This is a very nice “vintage” typewriter, the Underwood S Model, made in 1942 (s/n S11-5703637). The tab bar is marked “Champion” which was an advertising “name” used by Underwood. The machine design is the “end of the era” for the early Underwoods. Later models incorporated more streamlined lines, plastic keys, a longer carriage return handle, and different mechanics. This is a “carriage shift”, when you shift to capital letters, the actual carriage is lifted up. Newer designs, and most typewriters made during the 1950’s and beyond, use “segment shift”. That is where the type keys (the basket) moves up and down when shifting. It requires less force and is an improvement. In typing on this machine, I find that is is extremely smooth and fast. The carriage shift is surprisingly light (I didn’t notice at first) for such a solid, heavy machine. The overall condition of this typewriter is excellent. I found it at a local antique shop laying on the floor, tipped over. The ribbon spools were laying in the basked all unwound and tangled. The keys and carriage worked, but there was a grinding sound. It would not shift. The body and keys were very nice. The price wasn’t marked, but …. I did not buy, as the machine was dirty and the unknown mechanical issue was a concern. Besides. I didn’t know anything about this model typewriter, other than it “looked” like the one we played with as little kids. Dad had an old machine. It could have been an Underwood, or a Royal..who knows? I recall it looked like this, but it may have even been earlier, as the type slugs were exposed (or the cover was missing!).
A week later, I went back in to the antique store and looked again. There was no price tag. I asked how much they wanted for it. The sales woman called the owner of the store, and told me that the price “today” was $45. I was still worried about the shift mechanism being jammed. I could not see any binding and could only think that this would be a waste of money, or expensive to take to California Typewriter in Berkeley for repair. I did not buy it.
Three days later, I went back in and decided to risk it. This time, the owner of the store was there, and she told me the price was $65! Oh? What about the earlier price. “Well, the other lady must have gotten confused, and I’m sorry, but I told her $65 and she misunderstood”. She went on to explain that the original price was $85, and that she could not go lower as it was a consignment item. OK , deal.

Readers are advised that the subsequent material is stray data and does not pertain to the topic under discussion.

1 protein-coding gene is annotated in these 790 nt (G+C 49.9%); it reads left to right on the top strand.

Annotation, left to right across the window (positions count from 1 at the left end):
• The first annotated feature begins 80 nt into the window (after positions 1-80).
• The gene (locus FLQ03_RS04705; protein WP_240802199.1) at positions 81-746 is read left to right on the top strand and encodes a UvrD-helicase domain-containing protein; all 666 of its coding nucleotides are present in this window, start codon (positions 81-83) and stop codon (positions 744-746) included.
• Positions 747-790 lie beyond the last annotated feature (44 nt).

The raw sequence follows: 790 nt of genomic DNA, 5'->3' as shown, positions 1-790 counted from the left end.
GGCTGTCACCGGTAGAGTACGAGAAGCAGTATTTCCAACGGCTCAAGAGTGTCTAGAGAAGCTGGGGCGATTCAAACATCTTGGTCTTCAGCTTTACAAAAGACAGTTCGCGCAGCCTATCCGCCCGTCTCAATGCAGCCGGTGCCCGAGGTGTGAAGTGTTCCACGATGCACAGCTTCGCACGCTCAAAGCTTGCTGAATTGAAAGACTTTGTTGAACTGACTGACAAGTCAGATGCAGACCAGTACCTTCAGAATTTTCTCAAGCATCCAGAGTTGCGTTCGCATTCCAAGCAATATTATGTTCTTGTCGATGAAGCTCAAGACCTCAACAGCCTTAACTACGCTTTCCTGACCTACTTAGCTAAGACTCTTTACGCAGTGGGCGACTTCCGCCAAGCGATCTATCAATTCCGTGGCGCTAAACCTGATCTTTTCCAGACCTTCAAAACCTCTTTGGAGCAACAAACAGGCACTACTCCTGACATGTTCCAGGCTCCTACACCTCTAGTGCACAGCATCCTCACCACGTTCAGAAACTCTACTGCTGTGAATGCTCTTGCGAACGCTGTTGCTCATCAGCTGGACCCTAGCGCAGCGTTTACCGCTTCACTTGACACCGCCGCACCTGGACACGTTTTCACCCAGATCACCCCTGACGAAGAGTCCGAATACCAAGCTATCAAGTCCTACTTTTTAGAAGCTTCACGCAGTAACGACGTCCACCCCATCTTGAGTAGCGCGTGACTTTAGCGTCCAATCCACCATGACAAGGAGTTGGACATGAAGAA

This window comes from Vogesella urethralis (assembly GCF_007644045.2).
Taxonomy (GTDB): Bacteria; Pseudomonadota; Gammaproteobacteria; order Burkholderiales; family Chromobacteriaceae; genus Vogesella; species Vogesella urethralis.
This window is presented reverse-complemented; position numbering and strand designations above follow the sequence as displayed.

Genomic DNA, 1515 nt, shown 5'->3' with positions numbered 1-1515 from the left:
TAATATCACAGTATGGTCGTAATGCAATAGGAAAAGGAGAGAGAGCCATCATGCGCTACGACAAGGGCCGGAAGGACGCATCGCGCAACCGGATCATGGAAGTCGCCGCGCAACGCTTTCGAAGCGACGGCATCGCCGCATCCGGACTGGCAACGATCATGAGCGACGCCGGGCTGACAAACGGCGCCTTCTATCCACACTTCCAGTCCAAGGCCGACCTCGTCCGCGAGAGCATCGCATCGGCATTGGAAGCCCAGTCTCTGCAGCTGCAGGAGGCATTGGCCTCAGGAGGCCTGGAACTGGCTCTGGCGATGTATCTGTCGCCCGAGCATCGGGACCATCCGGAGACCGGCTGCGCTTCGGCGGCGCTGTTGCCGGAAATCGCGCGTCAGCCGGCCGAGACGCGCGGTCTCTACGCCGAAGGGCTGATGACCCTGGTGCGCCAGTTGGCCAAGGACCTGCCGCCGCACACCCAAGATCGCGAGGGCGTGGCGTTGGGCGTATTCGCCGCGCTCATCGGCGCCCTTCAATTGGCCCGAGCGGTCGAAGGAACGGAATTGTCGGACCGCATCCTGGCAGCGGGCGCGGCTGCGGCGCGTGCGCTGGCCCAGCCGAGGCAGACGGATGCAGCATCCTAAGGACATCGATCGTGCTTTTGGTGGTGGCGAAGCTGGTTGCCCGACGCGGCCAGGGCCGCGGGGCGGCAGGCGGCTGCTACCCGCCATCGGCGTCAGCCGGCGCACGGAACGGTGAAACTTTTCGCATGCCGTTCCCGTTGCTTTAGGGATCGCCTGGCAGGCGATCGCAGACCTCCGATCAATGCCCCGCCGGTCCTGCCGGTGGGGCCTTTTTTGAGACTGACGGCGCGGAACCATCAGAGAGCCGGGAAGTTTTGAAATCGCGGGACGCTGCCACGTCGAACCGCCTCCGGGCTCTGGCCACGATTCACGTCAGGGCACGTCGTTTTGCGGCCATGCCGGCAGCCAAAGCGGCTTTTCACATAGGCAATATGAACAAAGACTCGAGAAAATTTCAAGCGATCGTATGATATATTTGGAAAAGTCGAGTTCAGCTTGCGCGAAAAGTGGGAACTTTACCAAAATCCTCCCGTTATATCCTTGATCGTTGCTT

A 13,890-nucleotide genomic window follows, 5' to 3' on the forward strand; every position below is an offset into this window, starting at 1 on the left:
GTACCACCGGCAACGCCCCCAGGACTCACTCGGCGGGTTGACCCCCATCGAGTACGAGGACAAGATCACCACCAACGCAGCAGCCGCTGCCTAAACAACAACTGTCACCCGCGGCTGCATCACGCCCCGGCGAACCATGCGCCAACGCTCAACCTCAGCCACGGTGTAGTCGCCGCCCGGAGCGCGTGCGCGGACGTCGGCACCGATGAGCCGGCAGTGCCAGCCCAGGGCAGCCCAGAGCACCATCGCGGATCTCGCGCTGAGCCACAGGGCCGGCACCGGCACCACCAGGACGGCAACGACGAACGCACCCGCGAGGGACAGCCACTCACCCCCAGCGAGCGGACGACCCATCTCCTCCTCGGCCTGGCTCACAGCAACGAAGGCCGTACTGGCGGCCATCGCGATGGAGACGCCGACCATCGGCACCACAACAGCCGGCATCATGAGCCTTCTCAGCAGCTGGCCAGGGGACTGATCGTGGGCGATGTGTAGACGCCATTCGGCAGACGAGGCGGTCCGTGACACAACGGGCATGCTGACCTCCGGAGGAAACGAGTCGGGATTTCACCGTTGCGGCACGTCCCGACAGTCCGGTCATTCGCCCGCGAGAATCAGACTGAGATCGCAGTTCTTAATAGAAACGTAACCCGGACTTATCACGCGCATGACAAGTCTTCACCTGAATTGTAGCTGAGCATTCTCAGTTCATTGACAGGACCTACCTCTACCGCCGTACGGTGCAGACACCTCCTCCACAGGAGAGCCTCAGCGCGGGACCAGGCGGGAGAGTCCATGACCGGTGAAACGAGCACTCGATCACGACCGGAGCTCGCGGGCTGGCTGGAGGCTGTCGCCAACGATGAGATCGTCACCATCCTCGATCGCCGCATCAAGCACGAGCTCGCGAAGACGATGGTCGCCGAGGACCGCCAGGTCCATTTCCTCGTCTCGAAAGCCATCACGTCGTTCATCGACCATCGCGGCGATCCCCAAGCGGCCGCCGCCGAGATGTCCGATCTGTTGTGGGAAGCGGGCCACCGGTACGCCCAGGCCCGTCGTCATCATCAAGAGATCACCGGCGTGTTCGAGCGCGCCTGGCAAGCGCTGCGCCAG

I got the machine home and opened the covers, blew out the dust, and brushed the inner workings with solvent. Years of gunk washed away. The metal body was scrubbed, and the chrome polished. I manipulated the mechanism and carriage to see what was binding, and there was a gentle “clunk” of something going back into place. The carriage was somehow off track perhaps. Success…now it was operating normally and shifting with ease. I installed a fresh new ribbon, and (after cleaning the type slugs) tested…wow. Sharp and crisp. The only issue was the backspace key did not work, and if I pressed it, the carriage “ground to a halt”. Oh, no! So more cleaning and prodding, and soon the backspace worked, but then it would lock up. Seemed to be improving. I remember Ken at California Typewriter telling me that “sometimes, they need to be worked to loosen up and free”. Yep. After a couple days of GENTLY using the backspace and manipulating it by hand…it is now working exactly as designed.
The rubber feet are very good, and the chrome is mostly bright. The body is clean, decals a bit faded, and the tab ruler on the front of the machine has some wear spots from years of use.
Overall, this machine is outstanding in it’s feel, sturdiness, and I can type extremely fast on it. The term “snappy” is often used to describe how a typewriter “feels”. They all have a unique personality..even machines from the same manufacturer, year, or model.
Overall, a very nice vintage addition and a warm memory when I remind myself how we eight year old boys abused a similar machine, attacking it with screwdrivers and curious fingers over fifty years ago. Who’d a thought yesterdays old junk would become today’s treasured antique?